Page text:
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CONTINUITY AND CHANGE IN PUEBLOAN RITUAL PRACTICE: 3,800 YEARS OF SHRINE USE IN THE NORTH AMERICAN SOUTHWEST

Published online by Cambridge University Press:  21 March 2017

Phil R. Geib
Affiliation:
Archaeology Division, Nebraska State Historical Society, Lincoln; Department of Anthropology, University of Nebraska-Lincoln, 816 Oldfather Hall, Lincoln, NE 68588-0368, USA
Carrie C. Heitman
Affiliation:
Department of Anthropology, University of Nebraska-Lincoln, 816 Oldfather Hall, Lincoln, NE 68588-0368, USA
Ronald C.D. Fields
Affiliation:
Department of Anthropology, MSC01-1040, University of New Mexico Albuquerque, NM 87131, USA

Abstract

Radiocarbon dates on artifacts from a Puebloan shrine in New Mexico reveal a persistence in ritual practice for some 3,800 years. The dates indicate that the shrine had become an important location for ceremonial observances related to warfare by almost 2000 cal. B.C., coinciding with the time when food production was first practiced in the Southwest. The shrine exhibits continuity of ritual behavior, something that Puebloans may find unsurprising, but also changes in the artifacts deposited that indicate new technology, transformations of belief, and perhaps shifting cultural boundaries. After briefly describing this shrine, we discuss some of the artifacts that were deposited there, in particular atlatl darts and flat curved sticks with longitudinal facial grooves. We argue that both were used in ritual fights and then deposited in the shrine as offerings, establishing a behavioral tradition that set the precedent for ethnographic recognition of the site as an important war shrine. Atlatl darts are analogous with prayer sticks, the latter representing a derived form of this offering with arrows as an intermediary form. Flat curved sticks were used for defense against atlatl darts in duels that enhanced warrior status.

Los fechados radiocarbónicos de los artefactos procedentes de un santuario de los pueblo ancestrales en Nuevo México revelan que la práctica ritual en este sitio persistió durante unos 3,800 años. Las fechas indican que el santuario se había convertido en un lugar importante para las prácticas ceremoniales relacionadas con la guerra hacia aproximadamente 2000 cal a.C., coincidiendo con la introducción de la agricultura en el suroeste de Estados Unidos. El santuario presenta continuidad en la conducta ritual, lo cual puede resultar poco sorprendente para los pueblo. Sin embargo, también se detectan cambios en los objetos depositados que indican nuevas tecnologías, transformaciones en las creencias y, tal vez, fronteras culturales cambiantes. Después de una breve descripción del santuario, se discuten algunos de los artefactos allí depositados, en particular los dardos de atlatl y los palos planos curvados con ranuras longitudinales faciales. Se argumenta que ambos fueron utilizados en peleas rituales y luego depositados en el santuario como ofrendas, estableciendo una tradición de comportamiento que asienta las bases para el reconocimiento etnográfico del sitio como un importante santuario de guerra. Los dardos de atlatl son análogos a los palos de oración: estos últimos representan una forma derivada de esta ofrenda, con las flechas como una forma intermedia. Los palos planos curvados fueron utilizados para la defensa contra los dardos de atlatl en duelos que aumentaban el estatus del guerrero.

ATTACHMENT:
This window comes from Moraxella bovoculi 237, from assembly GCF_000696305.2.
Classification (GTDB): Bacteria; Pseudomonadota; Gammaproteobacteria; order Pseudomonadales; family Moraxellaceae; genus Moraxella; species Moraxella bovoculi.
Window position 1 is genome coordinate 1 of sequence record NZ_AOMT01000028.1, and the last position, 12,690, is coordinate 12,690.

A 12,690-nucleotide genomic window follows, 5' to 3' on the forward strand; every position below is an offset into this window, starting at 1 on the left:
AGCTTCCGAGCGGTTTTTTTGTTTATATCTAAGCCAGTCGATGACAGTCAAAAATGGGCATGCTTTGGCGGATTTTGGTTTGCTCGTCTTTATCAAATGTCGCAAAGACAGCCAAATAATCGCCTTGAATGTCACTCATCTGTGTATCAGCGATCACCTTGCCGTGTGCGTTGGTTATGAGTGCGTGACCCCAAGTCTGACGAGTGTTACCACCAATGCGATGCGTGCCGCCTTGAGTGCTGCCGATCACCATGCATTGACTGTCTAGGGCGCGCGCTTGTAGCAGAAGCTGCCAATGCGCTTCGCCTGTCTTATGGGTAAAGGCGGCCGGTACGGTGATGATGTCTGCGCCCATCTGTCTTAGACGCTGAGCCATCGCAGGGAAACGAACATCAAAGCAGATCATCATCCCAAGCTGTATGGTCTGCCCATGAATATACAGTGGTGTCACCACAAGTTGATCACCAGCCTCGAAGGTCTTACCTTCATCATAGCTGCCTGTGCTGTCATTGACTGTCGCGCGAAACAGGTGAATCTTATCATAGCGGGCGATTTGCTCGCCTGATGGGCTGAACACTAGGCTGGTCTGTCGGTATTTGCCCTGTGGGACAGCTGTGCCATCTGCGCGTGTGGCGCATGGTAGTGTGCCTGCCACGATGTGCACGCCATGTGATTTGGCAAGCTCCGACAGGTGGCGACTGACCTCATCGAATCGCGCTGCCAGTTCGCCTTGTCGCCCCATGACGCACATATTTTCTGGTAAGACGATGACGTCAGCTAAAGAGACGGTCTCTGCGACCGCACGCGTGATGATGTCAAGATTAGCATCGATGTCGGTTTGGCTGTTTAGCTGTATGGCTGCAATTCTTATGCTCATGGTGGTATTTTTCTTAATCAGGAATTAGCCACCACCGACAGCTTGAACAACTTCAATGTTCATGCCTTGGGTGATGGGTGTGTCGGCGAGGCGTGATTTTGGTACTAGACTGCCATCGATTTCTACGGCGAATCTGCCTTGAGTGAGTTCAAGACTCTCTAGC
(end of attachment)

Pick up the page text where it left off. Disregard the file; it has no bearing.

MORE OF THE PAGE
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Reports
Copyright
Copyright © 2017 by the Society for American Archaeology 

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CONTINUITY AND CHANGE IN PUEBLOAN RITUAL PRACTICE: 3,800 YEARS OF SHRINE USE IN THE NORTH AMERICAN SOUTHWEST
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